– Nick Gammon
    Sep 8, 2015 at 9:46
  • Take a look at Metamorphic answer for an easier solution Sep 30, 2017 at 21:48
  • Someone suggested editing out the statement "I would suggest Googling for Makefile projects." on the grounds that people probably reached this page from Google anyway. However I think it is still a helpful suggestion, especially in direct response to the posted question. My answer gave one suggested way of achieving the result, a Google search may supply others.
    – Nick Gammon
    Apr 1, 2021 at 5:05
6

What you need is a Makefile. There are a few Makefile projects around for Arduino. Googling for "Arduino Makefile" returns many results including what looks like a good one on Github: https://github.com/sudar/Arduino-Makefile

Compiling from the command line isn't trivial due to the way the Arduino IDE handles libraries.

The equivalent to the IDE's serial monitor is probably connecting a terminal emulator (e.g. screen) to /dev/ttyACM0, right?

For the serial monitor I would recommend minicom. It is a fully functional terminal emulator (vt102) on the command line.

minicom -D /dev/ttyACM0 -b 115200

... for example.

1
6

Official CLI tool

The arduino team is developing a cli client https://github.com/arduino/arduino-cli

Announcement: https://blog.arduino.cc/2018/08/24/announcing-the-arduino-command-line-interface-cli/

You can do almost everything with this, from downloading boards and libraries, to compile and upload scripts. What's missing is the monitoring part (you can use Metamorphic's method using stty cat, It works!)

The commands are very similar to Metamorphic's answer since this tool is branching out of that one

Instructions in the Github repo and the man page:

    $ arduino-cli Arduino Command Line Interface (arduino-cli).

    Usage:   arduino-cli [command]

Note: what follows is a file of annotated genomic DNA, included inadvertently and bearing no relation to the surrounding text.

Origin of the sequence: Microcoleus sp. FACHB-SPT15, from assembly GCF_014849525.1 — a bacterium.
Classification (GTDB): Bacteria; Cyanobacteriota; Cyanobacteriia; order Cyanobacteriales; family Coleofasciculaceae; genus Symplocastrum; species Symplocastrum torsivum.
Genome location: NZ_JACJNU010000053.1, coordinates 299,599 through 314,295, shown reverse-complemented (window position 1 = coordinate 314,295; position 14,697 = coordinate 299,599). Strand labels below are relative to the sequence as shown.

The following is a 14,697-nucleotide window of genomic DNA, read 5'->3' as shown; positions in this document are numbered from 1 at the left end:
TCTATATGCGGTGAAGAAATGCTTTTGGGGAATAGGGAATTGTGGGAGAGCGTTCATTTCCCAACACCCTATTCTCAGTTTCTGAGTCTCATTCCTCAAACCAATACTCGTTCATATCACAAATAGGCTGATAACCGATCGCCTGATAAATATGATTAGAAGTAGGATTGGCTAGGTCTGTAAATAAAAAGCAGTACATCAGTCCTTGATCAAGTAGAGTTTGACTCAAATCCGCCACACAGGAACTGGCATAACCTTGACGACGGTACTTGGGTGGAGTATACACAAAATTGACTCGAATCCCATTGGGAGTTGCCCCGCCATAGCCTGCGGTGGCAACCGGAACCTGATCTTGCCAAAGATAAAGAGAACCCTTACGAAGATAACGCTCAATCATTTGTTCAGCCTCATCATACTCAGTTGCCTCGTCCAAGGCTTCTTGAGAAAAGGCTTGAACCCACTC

Examples: arduino <command> [flags...]

    Available Commands:
      board         Arduino board commands.
      compile       Compiles Arduino sketches.
      config        Arduino Configuration Commands.
      core          Arduino Core operations.
      help          Help about any command
      lib           Arduino commands about libraries.
      sketch        Arduino CLI Sketch Commands.
      upload        Upload Arduino sketches.
      version       Shows version number of Arduino CLI.
2

If you want a fully compatible solution for your arduino project (yes, you can share your project with other people that use just plain Arduino IDE) you need to check amake a tool to simplify the cli of the arduino, I use it with Geany but others are using it with vi, Atom, etc.

It's inspired and the now dead Ino and Arturo projects; please take 5 minutes to test it and please give feedback.

Example use:

cd ~/Arduino/Blink/
[move to your arduino project folder]

amake -v uno Blink.ino
[to compile/verify your code]

amake -u uno Blink.ino /dev/ttyUSB0
[to upload your code to an arduino connected via USB]

It has some smart glue in there, it can remember the board and file, and even autodetect the usb of the board; so after a successfull "amake -v" command you can do this on the command line and it will work.

amake -v
[to compile/verify your code]

amake -u
[to upload your code to an arduino connected via USB]

If you use some IDE macros you can craft the compile and upload commands easily, for example using Geany IDE it will became:

  • Compile/Verify: cd %d; amake -v uno %f
  • Upload: cd %d; amake -u uno %f

You can get more help running just "amake" or "amake -h" once installed.

Also, it can support EVERY board/lib/programmer you have installed/configured in your Arduino IDE, yes, modern board like the Adafuit Trinket M0 / Arduino M0 etc...